Conway The Machine has been one of hip-hop’s best spitters since officially entering the game nearly eight years ago.
The Buffalo rapper has always had good company – whether through his family trio Griselda or being a favorite of Jay-Z and Kanye West, among a slew of other greats in the culture. Peer nor fan respect has ever been something lacking in his repertoire.
That said, Conway has often had to define himself within the umbrella of his real-life brother, Westside Gunn, cousin Benny The Butcher, and the extension of other artists that have earned their way under the GxFR umbrella over the past few years. Even his previous solo albums, God Don’t Make Mistakes and From A King To A God, which are excellent in their own right, were still primarily curated by Gunn, known for his eye for art and fashion.
Now, Conway is doing things his way. Parting from Griselda Records in February through more of a business capacity rather than a personal one, the acclaimed rapper is releasing music under his semi-recently founded label Drumwork. It’s the first time he’ll make all the decisions since breaking out.
Won’t He Do It is out today (May 5) and Conway is tapping into bags we’ve never seen him in. This one’s more emotional, raw and vulnerable. But it’s also not too far off what fans are used to.
BET recently spoke with Conway The Machine about his new album, running Drumwork, spiritual growth, conversations with Prodigy, and the latest regarding a sequel to WWCD? Read below.
BET: Won’t He Do It… This is your first solo album under Drumwork. What does that mean to you now that you are fully responsible for everything that comes with it?
Conway The Machine: It means everything to me man. I’m happy to be my own boss. I’m happy to do things my way, you know, go to the studio when I want, record how I want – not saying I never had that freedom before. But it’s dope man, it’s a challenge that I needed. It’s fire and I’m excited.
BET: What was that conversation like with [Westside Gunn] when it came to like, Hey I want to do my own thing now with Drumwork and I’m going to create the first non-Griselda album by an artist that was on the label?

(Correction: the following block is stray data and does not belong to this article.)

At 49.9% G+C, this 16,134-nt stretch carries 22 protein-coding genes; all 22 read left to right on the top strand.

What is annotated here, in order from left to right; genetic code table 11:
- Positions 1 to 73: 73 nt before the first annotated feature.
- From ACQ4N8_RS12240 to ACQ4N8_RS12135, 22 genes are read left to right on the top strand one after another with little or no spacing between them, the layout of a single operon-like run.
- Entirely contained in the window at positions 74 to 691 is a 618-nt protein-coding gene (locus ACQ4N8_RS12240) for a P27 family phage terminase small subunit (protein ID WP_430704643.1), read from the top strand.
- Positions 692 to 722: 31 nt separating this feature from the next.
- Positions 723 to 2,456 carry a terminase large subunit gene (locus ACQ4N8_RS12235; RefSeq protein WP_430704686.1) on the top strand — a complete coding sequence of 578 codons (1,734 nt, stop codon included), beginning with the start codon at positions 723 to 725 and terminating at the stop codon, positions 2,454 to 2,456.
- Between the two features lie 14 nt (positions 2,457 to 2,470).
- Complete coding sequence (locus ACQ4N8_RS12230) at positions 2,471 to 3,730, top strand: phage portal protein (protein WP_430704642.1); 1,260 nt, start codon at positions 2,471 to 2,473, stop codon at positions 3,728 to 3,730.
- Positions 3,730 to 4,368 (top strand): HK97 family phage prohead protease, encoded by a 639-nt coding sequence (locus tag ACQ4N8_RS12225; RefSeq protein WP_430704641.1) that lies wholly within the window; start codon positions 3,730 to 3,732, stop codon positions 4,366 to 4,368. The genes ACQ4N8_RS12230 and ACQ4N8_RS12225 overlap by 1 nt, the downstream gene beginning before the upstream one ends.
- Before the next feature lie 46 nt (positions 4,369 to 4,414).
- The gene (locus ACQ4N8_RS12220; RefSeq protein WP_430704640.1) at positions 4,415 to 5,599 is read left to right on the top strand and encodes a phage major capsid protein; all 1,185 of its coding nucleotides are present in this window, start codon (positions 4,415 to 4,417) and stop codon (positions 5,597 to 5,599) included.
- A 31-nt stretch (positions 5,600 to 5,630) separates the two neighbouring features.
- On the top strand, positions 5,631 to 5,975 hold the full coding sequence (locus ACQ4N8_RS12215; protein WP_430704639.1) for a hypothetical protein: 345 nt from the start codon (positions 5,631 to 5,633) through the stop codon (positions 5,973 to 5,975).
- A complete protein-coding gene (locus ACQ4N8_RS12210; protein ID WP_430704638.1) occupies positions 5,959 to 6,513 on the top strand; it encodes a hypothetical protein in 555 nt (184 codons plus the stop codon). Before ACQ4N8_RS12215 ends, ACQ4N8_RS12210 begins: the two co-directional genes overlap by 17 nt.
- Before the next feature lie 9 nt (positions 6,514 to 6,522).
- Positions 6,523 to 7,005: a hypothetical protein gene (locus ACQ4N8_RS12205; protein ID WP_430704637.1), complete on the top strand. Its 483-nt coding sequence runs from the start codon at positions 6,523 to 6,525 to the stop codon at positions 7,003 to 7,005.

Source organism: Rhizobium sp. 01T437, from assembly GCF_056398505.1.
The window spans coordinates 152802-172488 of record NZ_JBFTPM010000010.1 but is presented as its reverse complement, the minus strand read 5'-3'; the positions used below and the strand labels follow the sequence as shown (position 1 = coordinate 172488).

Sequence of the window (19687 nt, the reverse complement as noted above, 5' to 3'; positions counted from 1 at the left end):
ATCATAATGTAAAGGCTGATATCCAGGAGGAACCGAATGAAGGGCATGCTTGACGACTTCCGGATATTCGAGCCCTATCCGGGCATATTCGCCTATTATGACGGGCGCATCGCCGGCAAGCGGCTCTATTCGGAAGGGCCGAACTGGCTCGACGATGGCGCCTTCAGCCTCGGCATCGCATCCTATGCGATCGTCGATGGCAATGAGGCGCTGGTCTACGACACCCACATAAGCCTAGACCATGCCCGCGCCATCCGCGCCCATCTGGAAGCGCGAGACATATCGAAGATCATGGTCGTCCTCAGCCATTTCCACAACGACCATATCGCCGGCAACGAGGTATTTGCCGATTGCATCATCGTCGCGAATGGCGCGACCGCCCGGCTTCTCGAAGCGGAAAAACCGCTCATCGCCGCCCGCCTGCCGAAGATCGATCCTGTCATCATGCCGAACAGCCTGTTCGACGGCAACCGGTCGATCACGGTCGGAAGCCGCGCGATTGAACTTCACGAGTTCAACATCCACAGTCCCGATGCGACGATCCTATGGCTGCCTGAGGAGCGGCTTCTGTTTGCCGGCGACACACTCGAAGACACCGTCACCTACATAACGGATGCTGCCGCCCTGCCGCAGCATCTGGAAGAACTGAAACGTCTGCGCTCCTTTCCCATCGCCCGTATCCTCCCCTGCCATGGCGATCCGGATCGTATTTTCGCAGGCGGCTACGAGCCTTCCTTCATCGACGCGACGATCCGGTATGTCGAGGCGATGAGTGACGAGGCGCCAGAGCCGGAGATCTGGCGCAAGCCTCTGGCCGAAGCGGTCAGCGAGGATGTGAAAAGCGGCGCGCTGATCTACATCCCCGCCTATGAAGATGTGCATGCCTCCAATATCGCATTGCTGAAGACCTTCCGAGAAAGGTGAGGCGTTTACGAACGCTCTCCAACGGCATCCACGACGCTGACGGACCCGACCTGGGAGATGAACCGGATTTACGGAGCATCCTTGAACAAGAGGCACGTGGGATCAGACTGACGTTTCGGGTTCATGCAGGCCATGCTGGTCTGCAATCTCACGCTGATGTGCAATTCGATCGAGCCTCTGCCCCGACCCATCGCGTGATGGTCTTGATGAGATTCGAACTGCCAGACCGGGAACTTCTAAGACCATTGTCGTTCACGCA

Conway: By the time we really had any conversations about it, it was already in motion.
It wasn’t really no conversation needed because I already know I always got my brother’s full support and full blessings. Whatever I need, he a call away and it's always been like that. So I'm already knowing that in the back of my mind, so it wasn’t really no convos needed. Just like, “It’s go time, do your thing.” I love that man.
BET: What have been the biggest lessons you’ve learned when it comes to running your own label?
Conway: I don’t know If I learned any lessons, I don’t know if I learned things that don't feel no different than what we're doing because I was so hands on and rise of Griselda – [I was] behind the scenes, on the front lines, and every aspect so it was like, I already kind of been through all that and all the lessons and all the stuff that I needed to learn I already got it went through my educational journey on what it takes to run a company and facilitate and be responsible for other people’s careers, including my own. It doesn’t feel like anything new or anything that I already wasn’t prepared for.
BET: This album has an extensive range of features. You have New York mainstays like Fabolous and Dave East, but interestingly you also have Sauce Walka, Ransom and Juicy J who even produced a record. How did you go about curating this thing?
Conway: I really ain’t do nothing new under the sun. I really just reached out to some homies, I just had these ideas in my mind for where I wanted to take my wave creatively. I already had a gang of beats from Juicy J in my phone, me and Juice already collabed on other records. He just always, out of nowhere, I will get like a text for like 10 beats and stuff. One day I was just combing through beats and I just knew I wanted to do something with a different sound. So I'm like, Man, I want to do some more with the Juice Mane. I went through the beats and found that certain beat.
My brother Sauce Walka, he making so much noise out here, just energy and just everything, he's pushing the culture forward. He is the culture right now, so it’d be dope to have him on here too. So joints like that. Even the joint with Ransom. I've been a fan of bro for a minute, and vice versa and we just always had talks about collabing and doing stuff together. It just happened to made sense on this one.
“Brooklyn Chophouse” was the same way [with] Fabolous and Benny [The Butcher]. Fabolous my homeboy, I always wanted to work with him. I didn't want to put him on a traditional song for what people know fabulous for, like a the track for the ladies, the radio track. I wanted to put him on like a Daringer beat, like some grimy, street underground s**t. I wanted to bring them to our world, our Griselda world.
BET: You sound the most confident on this album I’ve ever heard you, and your single “The Chosen” is a prime example. Almost like, “I’m the solo artist now, this is my new thing.” There’s a presence you have on here that wasn’t quite as prevalent as even previous solo albums of yours. Were you going for that at all or am I crazy?
Conway: Honestly bro, that’s something that that's something that, that's the energy that I want on all my albums and everything I've ever done. What people don’t know is those last couple of albums, I was dealing with a level of depression and stress because I fell out of love with the music, I was dealing with writer's block and just second guessing myself about myself and questioning everything, just tripping over a bunch of stuff that I really can't control anyway. I went down to Denver and was working on this album and that’s how I found myself. Going down to Denver helped me shape back into being Conway The Machine again.